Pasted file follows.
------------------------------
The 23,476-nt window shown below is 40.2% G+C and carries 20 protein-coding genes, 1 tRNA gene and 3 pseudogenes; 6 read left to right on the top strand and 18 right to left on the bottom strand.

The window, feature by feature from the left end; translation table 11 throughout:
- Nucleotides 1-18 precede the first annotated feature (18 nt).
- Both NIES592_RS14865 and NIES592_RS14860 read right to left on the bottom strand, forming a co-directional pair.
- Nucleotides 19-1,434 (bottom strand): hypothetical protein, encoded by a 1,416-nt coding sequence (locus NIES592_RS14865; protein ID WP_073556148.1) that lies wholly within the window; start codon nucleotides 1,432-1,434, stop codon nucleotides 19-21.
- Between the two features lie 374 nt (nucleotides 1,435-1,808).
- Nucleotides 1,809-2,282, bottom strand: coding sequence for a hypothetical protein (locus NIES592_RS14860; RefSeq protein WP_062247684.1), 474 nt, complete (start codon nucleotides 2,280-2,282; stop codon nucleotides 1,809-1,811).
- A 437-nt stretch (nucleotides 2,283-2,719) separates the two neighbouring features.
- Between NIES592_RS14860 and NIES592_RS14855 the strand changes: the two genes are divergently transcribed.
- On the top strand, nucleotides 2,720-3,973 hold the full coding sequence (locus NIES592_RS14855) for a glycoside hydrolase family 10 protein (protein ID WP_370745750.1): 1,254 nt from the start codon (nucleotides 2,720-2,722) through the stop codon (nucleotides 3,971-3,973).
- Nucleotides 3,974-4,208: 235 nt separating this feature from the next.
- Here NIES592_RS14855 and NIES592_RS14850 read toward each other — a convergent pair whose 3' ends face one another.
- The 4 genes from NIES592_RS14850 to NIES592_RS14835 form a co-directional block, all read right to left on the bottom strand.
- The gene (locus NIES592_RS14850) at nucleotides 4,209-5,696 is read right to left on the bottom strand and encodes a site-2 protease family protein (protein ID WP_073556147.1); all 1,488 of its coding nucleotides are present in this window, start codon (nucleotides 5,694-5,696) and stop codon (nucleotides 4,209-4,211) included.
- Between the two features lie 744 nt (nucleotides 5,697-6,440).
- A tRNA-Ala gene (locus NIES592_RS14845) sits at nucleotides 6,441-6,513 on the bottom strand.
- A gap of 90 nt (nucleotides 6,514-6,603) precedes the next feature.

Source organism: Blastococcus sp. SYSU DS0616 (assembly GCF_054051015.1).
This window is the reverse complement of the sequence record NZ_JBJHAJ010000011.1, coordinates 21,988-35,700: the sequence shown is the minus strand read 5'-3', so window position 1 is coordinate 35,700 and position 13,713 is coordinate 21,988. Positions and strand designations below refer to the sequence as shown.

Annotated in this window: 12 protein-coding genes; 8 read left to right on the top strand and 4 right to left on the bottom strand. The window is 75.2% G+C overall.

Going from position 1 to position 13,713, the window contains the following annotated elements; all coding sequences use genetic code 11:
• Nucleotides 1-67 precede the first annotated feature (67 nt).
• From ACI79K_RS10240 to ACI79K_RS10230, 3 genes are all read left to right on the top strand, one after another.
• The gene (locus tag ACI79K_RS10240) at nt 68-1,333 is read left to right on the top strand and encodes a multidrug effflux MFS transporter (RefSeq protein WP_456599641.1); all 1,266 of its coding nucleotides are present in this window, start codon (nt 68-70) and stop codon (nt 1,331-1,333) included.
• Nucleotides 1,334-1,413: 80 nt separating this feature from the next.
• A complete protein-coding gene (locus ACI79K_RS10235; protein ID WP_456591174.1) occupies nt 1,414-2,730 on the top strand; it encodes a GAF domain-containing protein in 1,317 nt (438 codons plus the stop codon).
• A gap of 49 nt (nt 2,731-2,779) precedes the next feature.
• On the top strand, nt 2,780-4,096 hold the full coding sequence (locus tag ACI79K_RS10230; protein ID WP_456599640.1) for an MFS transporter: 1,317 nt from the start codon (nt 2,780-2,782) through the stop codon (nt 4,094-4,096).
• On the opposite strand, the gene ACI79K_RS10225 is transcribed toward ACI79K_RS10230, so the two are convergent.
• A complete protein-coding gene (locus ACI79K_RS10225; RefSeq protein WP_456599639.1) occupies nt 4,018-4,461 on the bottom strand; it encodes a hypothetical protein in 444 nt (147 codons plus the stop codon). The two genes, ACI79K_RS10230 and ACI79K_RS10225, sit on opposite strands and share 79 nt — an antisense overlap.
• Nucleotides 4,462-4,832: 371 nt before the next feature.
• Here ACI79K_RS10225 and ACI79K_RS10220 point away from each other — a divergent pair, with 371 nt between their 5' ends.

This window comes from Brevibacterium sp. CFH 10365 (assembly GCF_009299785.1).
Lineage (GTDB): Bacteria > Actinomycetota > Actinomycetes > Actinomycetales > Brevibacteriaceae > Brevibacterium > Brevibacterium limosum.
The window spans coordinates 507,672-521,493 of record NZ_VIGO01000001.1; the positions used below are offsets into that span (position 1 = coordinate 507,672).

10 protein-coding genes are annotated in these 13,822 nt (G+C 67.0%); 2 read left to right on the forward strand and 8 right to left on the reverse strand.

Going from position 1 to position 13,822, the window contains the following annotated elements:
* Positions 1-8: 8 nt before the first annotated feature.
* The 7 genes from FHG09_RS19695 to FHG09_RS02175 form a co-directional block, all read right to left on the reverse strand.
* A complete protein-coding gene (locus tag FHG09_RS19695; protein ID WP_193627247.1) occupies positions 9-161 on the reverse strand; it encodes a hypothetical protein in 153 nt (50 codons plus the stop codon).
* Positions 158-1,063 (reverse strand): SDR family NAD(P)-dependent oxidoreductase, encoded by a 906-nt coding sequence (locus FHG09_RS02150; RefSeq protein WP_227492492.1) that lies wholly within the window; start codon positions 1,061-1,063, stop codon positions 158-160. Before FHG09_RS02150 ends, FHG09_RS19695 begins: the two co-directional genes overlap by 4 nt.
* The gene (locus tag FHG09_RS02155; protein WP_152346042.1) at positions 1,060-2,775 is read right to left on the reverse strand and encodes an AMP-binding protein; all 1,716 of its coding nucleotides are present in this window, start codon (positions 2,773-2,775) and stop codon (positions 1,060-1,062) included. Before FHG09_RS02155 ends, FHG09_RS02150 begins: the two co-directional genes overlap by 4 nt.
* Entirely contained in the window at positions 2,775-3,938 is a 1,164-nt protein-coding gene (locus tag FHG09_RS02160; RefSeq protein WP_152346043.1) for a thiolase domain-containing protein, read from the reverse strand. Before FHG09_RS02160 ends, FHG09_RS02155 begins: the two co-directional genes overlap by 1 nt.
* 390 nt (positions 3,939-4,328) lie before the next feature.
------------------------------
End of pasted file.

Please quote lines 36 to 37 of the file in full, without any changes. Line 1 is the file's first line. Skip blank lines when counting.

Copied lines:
10 protein-coding genes are annotated in these 13,822 nt (G+C 67.0%); 2 read left to right on the forward strand and 8 right to left on the reverse strand.

Going from position 1 to position 13,822, the window contains the following annotated elements: